Bioavailability Study of Developed S-SMEDDS Formulation for Nicardipine Hydrochloride in Rats

 

Rajesh L. Dumpala1*, Akruti Khodakiya1, Nishant A Oza1, Nehal J. Shah2,

Snigdha Das Mandal3, M. Lakshmi Prasuna4, Rakesh kumar Parmar5

1Dept of Pharmaceutical Science, RDIC - C. U. Shah University, Wadhwan, Gujarat, India.

2Dept of Pharmaceutical Chemistry and Quality Assurance - IPCPRC, Dharmaj, Gujarat, India.

3Faculty of Pharmacy, Parul Institute of Pharmacy and Research,

Faculty of Pharmacy, Parul University, P.O Limda, Vadodra, Gujarat, India.

4Dept of Pharmaceutical Analysis and Quality Assurance,

Sumandeep Vidyapeeth Deemed to be University, Piparia, Vadodara, Gujarat, India.

5Dept of Pharmaceutics, Sardar Patel College of Pharmacy, At post – Bakrol, Anand, Gujarat, India.

*Corresponding Author E-mail: rdumpala64@gmail.com

 

ABSTRACT:

Aim of the current research work to conduct bio availability of Nicardipine Hydrochloride S-SMEDDS in rats, compare with pure drug and Marketed Formulation. Study is conducted by using Wistar rats. 3-Groups were divided into Set-A Pure Drug, Set B: Marketed formulation, Set C: Optimized formulation, Total 18 healthy rats were selected, 6 in each group with weight of 300±50g Rats were labeled by numbers. Blood samples were collected from Tail vein method at pre-determined time intervals then blood samples were analyzed by validated HPLC method. S-SMEDDS exhibit cmax at 1429.58±107.40ng/mL, tmax at 0.75Hr, AUC(0-t) at 3042.05±333.35 ng. min/ml and t1/2 at 3.49±0.016 hr. AUC and maximum plasma concentration of the S-SMEDDS is higher than pure Nicardipine Hydrochloride drug and marketed formulation it indicates S-SMEDDS produce more bioavailability than Nicardipine Hydrochloride powder.

 

KEYWORDS: Rats, Bioavailability, Nicardipine Hydrochloride, S-SMEDDS.

 

 


INTRODUCTION:

Nicardipine Hydrochloride (NHCl) is used in the treatment of hypertension It is calcium channel blocking agent1,2. Nicardipine Hydrochloride have low bio availability due to its low aqueous solubility. In the present research work we are using SMEDDS and liquid solid compact technique to enhance solubility of Nicardipine Hydrochloride3,4.

 

To carry out this research work Capmul MCM C8EP is used as oil, Labrasol as Surfacant, PEG 400 as Co-Surfacant, Neusilin US2 as Carrier, For Coating agent Aerosil 200, For Super disintegrant Crosscarmellose sodium, MCC as Diluent, Mg stearate as Lubricant, Currently most used method for the drug is their conversion into SMEDDS. In comparison to other formulation, SMEDDS are very thermodynamically stable formulations5,6.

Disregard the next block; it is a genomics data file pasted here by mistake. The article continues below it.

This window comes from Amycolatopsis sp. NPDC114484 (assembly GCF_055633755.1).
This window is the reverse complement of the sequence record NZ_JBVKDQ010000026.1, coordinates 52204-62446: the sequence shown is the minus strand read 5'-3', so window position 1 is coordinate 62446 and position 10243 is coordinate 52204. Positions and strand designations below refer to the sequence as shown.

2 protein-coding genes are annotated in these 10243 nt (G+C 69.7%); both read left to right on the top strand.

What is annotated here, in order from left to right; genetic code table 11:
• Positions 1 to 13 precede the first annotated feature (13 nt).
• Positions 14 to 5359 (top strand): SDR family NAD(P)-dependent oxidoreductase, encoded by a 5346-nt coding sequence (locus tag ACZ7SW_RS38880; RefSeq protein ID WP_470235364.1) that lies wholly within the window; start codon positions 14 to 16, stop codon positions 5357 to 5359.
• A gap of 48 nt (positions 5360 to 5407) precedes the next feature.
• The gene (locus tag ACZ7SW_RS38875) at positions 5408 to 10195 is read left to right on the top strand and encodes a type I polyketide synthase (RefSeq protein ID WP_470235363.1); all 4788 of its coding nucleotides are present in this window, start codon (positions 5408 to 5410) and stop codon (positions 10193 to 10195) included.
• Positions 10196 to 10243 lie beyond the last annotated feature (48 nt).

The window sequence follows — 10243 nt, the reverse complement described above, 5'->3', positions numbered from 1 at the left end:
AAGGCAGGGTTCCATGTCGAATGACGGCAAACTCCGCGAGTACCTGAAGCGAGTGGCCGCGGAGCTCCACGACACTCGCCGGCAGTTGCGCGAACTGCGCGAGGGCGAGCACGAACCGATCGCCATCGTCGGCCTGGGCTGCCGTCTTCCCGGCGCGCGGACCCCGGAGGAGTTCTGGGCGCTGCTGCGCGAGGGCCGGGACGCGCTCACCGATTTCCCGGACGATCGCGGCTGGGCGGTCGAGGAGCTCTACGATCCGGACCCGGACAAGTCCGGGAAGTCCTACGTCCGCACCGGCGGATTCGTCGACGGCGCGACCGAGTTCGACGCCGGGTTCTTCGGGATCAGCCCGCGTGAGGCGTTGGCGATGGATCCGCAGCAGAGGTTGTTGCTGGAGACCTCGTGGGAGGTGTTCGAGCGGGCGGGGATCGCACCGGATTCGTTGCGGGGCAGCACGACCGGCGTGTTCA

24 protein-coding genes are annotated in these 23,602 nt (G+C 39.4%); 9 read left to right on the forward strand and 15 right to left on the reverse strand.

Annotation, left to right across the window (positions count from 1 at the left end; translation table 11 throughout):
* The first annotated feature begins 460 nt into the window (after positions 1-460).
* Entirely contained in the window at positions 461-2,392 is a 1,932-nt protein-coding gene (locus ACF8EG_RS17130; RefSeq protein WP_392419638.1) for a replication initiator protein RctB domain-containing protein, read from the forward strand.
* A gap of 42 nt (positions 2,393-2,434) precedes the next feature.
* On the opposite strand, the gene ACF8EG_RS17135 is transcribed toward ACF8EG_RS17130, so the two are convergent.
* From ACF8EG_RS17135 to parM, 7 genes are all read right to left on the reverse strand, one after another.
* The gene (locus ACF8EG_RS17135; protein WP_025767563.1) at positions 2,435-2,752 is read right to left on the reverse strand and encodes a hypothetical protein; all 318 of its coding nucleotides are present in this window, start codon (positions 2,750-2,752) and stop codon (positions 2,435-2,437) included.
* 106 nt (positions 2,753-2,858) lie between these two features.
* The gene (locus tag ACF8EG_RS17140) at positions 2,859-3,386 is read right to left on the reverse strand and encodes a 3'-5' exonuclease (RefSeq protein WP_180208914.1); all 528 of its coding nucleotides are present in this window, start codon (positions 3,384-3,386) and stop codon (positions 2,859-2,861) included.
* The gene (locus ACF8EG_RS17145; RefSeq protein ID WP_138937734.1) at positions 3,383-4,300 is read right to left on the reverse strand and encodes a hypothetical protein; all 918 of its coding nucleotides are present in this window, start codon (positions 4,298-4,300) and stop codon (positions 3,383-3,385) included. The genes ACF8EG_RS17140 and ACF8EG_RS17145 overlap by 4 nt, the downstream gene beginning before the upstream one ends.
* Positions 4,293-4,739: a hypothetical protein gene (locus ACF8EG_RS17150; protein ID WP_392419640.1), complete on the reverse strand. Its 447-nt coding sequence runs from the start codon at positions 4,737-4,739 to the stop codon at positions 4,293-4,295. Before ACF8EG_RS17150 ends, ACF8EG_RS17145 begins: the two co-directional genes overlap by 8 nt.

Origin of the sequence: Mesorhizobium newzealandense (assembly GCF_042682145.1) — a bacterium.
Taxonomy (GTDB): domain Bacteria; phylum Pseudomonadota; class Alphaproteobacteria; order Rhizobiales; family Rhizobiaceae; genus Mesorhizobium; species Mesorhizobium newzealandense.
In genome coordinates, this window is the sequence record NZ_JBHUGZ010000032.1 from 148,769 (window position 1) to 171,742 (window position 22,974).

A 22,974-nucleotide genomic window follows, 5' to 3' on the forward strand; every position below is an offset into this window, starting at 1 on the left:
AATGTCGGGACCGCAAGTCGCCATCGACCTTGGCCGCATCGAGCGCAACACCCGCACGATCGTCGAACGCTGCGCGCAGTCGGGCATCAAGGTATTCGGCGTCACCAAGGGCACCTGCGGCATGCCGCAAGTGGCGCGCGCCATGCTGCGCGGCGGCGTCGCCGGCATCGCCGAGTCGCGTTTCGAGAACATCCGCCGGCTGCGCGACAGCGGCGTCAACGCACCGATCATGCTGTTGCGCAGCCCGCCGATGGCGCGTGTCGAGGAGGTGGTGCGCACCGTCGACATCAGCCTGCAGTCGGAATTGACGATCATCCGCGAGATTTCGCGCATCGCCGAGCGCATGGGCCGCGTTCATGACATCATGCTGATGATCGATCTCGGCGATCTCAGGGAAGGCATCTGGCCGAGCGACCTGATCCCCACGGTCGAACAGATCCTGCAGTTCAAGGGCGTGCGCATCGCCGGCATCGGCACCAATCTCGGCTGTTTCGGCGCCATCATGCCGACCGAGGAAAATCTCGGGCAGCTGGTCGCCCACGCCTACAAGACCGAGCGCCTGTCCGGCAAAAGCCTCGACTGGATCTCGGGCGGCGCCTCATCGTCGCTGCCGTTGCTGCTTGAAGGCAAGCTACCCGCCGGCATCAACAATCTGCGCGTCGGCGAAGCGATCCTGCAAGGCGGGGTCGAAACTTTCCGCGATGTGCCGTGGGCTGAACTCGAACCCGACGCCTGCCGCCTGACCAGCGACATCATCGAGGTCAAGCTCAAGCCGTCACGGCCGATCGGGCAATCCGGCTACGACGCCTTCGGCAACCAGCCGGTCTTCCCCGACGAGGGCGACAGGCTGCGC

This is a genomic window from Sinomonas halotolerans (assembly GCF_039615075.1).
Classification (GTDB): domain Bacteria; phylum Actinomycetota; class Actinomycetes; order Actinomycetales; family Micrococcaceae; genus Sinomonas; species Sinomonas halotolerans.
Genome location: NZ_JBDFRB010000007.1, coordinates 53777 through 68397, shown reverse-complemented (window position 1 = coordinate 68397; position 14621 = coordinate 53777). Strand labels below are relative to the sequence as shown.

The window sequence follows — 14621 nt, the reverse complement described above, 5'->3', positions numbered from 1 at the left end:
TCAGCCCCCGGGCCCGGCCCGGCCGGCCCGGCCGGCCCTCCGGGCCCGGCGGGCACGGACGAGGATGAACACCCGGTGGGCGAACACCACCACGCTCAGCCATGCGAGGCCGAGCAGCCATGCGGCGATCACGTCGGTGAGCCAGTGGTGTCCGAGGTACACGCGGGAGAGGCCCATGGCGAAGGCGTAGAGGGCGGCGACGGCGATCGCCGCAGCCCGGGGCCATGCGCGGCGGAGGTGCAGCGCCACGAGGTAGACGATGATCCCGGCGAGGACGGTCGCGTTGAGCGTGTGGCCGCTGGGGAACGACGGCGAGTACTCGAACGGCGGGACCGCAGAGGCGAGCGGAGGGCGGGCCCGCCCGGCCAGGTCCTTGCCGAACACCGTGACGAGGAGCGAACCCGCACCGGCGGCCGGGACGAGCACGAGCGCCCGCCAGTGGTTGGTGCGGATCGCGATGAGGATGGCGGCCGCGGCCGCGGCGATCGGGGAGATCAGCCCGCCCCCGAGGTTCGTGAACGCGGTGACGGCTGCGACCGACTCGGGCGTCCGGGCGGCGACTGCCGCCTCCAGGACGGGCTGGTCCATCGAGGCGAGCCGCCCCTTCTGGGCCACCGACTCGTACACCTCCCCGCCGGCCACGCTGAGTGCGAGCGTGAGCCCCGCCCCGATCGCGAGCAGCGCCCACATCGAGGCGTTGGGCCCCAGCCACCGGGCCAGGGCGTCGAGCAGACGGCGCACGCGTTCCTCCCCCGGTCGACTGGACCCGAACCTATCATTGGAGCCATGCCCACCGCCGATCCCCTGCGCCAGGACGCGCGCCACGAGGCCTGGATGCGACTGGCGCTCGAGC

MATERIAL AND METHODS:

Drug procured from ZIM Lab, From Abitech Capmul MCM C8 EP was procured, From Gattefose (France) Labrasol, From Astron Chemicals PEG 400, Neusilin US2 was procured from Gangawal chemical Ltd, From Astron Chemicals Aerosil-200, From Seva fine Croscarmellose sodium was procured, Mg stearate was procured from  Loba Chemie, All these listed materials were procured as a souvenir sample and Analytical grades solvents and excipients were used.

 

Preparation of Nicardipine Hydrochloride S-SMEDDS:

20mg of Nicardipine Hydrochloride is solubilised in Capmul MCM C8EP, Labrasol and  PEG 400 on the basis of solubility study, this  Liquid medicament Converted into Solid-SMEDDS by using Neusilin US2, Aerosil 200, Crosscarmellose sodium,Microcrystalline  cellulose and Magnesium stearate it produced dried powder, the prepared S-SMEDDS were evaluated by different evaluation parmeters7,8 such as Angle of slide, Differential scanning calorimetry, XRD,TEM, SEM, Zeta-potential, Particle size, Flow characteristic, Comparison of % drug release, In vivo pharmacokinetic study, Accelerated stability studies and the results are elaborated From this blend we are taken dose according dose calculation for rat9,10

 

Dose calculation for rat:-Animal dose calculations were based on BSA as per the following formula:

The dose of NHCl for rat was calculated from following formula based of weight of rat in mg/kg11,12

 

HED (Human Equivalent Dose) for rat =

                        Animal Dose × (Animal Km/Human Km)

Human equivalent dose (mg/Kg) =

                                                  20mg/60kg = 0.33mg/Kg

0.33 = Animal Dose * (6/37) =

                                            0.33 = Animal Dose *0.162

Animal Dose = 2.037mg/kg =

                                    For Rat weighing approx. 300gm

Animal dose = 0.611mg, Considering maximum daily dose of NHCl 20mg (0.33mg/kg),

 

The calculated dose for rat was found to be 0.611mg

 

Details of Animals used for Pharmacokinetic Study: